David Cronenberg‘s adaptation of the Don DeLillo novel Cosmopolis seems to be undergoing some big changes. Originally announced with Colin Farrell and Marion Cotillard as the primary cast members, we recently saw the first change when Mr. Farrell signed on for a remake of Total Recall instead. His replacement in Cosmopolis is Robert Pattinson.
That leaves something of a potential mis-match when it comes to the film’s leading lady, and a fansite noticed that the production company behind the film now lists Keira Knightley as the sole female cast member. Read More »
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It seems like only minutes ago when we were talking about Eva Green and Naomi Watts being cast in The Dark Knight Rises. Oh, wait, it was. Hot on the heels of Collider’s initial report, The Hollywood Reporter has come to the plate with their own short list of actresses vying for the two female leads in Christopher Nolan‘s third Batman film and neither Green or Watts are on the list. Their list includes Keira Knightley, Anne Hathaway (who have both already been mentioned) Jessica Biel, Kate Mara, Charlotte Riley and Gemma Arterton. Reportedly, each one of these actresses has a scheduled test for the film in the next two weeks. Read more after the jump. Read More »
As was bound to happen, a shortlist has been revealed consisting of actresses who might be up for roles in The Dark Knight Rises. Deadline says that Christopher Nolan is looking at six women for two lead female roles. Reportedly, one is a love interest and the other a villain. (That note is the only really useful new info here.) Reportedly in contention are Rachel Weisz, Naomi Watts, Blake Lively, Natalie Portman, Anne Hathaway and Keira Knightley. Read More »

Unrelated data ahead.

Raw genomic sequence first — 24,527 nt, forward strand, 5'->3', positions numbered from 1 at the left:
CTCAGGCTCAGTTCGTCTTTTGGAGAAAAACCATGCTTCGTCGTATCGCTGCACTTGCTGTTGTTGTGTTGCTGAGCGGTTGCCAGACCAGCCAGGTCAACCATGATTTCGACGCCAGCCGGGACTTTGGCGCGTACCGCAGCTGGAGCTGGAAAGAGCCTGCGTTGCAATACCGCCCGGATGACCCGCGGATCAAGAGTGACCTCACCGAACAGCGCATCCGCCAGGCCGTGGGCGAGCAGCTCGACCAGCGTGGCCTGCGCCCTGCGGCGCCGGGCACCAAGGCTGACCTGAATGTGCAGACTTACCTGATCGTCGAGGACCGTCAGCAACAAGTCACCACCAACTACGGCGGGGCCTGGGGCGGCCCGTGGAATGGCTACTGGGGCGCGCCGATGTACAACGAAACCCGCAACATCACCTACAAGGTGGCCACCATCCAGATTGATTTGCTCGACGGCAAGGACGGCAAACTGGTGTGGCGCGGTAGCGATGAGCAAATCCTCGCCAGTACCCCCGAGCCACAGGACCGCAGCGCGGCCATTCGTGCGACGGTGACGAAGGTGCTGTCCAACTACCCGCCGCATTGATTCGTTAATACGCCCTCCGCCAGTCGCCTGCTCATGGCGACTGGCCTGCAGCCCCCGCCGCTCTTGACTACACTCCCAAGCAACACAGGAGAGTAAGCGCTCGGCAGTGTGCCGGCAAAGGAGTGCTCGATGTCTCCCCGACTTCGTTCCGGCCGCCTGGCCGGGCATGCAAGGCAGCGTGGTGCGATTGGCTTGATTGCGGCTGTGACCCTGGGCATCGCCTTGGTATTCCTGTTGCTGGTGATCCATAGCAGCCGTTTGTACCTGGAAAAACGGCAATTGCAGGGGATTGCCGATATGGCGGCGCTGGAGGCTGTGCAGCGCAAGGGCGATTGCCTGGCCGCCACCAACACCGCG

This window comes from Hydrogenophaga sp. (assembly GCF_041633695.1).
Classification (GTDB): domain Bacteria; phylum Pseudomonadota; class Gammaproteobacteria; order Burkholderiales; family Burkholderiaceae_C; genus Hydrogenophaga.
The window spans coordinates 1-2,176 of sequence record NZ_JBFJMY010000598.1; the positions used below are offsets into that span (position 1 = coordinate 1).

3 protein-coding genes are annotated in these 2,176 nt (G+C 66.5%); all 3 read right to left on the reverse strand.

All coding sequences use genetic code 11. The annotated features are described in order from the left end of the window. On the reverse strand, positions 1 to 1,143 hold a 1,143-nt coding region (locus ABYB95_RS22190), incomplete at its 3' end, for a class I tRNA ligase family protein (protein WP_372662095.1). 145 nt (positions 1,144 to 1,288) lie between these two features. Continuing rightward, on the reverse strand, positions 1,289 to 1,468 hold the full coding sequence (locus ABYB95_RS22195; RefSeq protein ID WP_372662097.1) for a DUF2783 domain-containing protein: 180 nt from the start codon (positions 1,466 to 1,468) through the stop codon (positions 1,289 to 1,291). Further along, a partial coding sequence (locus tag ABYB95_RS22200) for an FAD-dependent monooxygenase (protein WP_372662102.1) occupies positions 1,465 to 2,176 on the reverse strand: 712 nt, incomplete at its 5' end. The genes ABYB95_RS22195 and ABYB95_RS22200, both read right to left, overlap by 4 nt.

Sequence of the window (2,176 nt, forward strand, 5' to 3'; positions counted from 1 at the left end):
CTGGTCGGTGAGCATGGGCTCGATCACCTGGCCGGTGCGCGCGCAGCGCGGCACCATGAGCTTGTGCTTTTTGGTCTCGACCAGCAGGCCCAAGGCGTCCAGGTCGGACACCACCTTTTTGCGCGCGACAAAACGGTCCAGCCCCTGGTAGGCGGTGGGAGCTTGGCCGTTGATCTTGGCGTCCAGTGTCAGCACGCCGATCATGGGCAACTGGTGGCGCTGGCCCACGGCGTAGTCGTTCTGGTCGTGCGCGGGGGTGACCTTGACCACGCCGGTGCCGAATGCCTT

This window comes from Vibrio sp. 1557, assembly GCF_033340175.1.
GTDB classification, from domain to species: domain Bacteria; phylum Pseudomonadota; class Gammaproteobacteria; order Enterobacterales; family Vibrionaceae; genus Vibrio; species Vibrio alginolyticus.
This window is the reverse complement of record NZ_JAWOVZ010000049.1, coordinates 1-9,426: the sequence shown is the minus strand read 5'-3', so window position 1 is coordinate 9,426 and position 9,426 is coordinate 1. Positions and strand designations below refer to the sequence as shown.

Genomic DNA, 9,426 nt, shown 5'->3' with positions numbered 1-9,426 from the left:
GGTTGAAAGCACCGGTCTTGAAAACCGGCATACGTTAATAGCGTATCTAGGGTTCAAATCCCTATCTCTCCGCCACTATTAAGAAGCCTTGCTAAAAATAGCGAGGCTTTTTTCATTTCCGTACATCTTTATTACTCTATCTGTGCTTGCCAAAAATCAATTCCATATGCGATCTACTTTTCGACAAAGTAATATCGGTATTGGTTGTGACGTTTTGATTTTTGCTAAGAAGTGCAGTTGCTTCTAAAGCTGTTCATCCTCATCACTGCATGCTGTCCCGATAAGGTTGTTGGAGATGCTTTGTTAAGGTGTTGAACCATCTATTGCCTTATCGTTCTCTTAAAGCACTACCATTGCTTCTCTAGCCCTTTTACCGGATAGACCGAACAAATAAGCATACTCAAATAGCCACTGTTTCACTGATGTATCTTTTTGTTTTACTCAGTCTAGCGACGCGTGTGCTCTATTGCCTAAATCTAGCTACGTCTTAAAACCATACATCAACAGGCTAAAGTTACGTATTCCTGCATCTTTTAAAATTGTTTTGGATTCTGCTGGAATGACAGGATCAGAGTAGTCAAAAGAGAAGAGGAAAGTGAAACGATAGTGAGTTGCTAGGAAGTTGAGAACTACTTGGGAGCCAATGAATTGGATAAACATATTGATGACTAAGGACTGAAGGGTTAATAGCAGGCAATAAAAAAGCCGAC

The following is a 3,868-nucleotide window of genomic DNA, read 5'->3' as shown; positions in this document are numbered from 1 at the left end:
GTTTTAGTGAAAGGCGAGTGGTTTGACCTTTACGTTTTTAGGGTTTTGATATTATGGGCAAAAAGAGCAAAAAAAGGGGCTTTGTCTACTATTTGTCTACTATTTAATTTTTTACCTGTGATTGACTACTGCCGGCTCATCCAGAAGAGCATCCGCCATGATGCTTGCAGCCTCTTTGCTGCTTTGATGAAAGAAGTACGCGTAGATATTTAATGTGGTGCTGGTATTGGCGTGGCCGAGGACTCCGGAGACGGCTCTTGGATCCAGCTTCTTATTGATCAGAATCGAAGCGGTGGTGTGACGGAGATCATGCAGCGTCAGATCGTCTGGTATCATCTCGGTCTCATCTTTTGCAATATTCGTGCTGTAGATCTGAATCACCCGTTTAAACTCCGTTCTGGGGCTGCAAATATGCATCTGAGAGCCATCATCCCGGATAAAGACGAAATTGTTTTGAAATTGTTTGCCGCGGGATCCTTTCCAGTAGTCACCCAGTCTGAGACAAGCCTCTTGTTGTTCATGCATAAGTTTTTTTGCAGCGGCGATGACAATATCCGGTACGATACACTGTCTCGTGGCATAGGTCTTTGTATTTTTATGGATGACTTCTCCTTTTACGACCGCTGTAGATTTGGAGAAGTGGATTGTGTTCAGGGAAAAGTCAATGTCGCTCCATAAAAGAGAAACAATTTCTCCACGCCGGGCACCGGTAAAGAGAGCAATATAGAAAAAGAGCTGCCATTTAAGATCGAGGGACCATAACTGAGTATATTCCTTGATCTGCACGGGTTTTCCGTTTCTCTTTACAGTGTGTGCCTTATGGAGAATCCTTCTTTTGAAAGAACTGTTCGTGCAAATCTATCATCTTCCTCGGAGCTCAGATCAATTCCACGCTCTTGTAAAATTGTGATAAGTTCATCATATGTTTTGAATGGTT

As he’s been workshopping his script for The Great Gatsby, director Baz Luhrmann is still trying to find a woman to play Daisy in his new film version of the F. Scott Fitzgerald novel. The role was played by Rebecca Hall in that recent workshop, during which Leonardo DiCaprio played Jay Gatsby and Tobey Maguire read narrator and onlooker Nick Carraway.
But Rebecca Hall’s participation didn’t mean that she was cast (none of the actors are formally cast, in fact) and now there’s a report saying that the director is looking at a diverse lineup of actresses for the part, including Keira Knightley, Abbie Cornish and more in addition to Amanda Seyfried, who was the first actress said to be a real candidate. Read More »
Screenwriter William Monahan made his directorial debut not long ago with London Boulevard. But despite being the first film from a big-name writer and featuring Colin Farrell and Keira Knightley, the film didn’t show up at festivals and has generally had a rather low profile. And if this just-released trailer is any indication, that might be because the movie is a weird blend of tone and genre.
Pre-judge London Boulevard for yourself, after the break. Read More »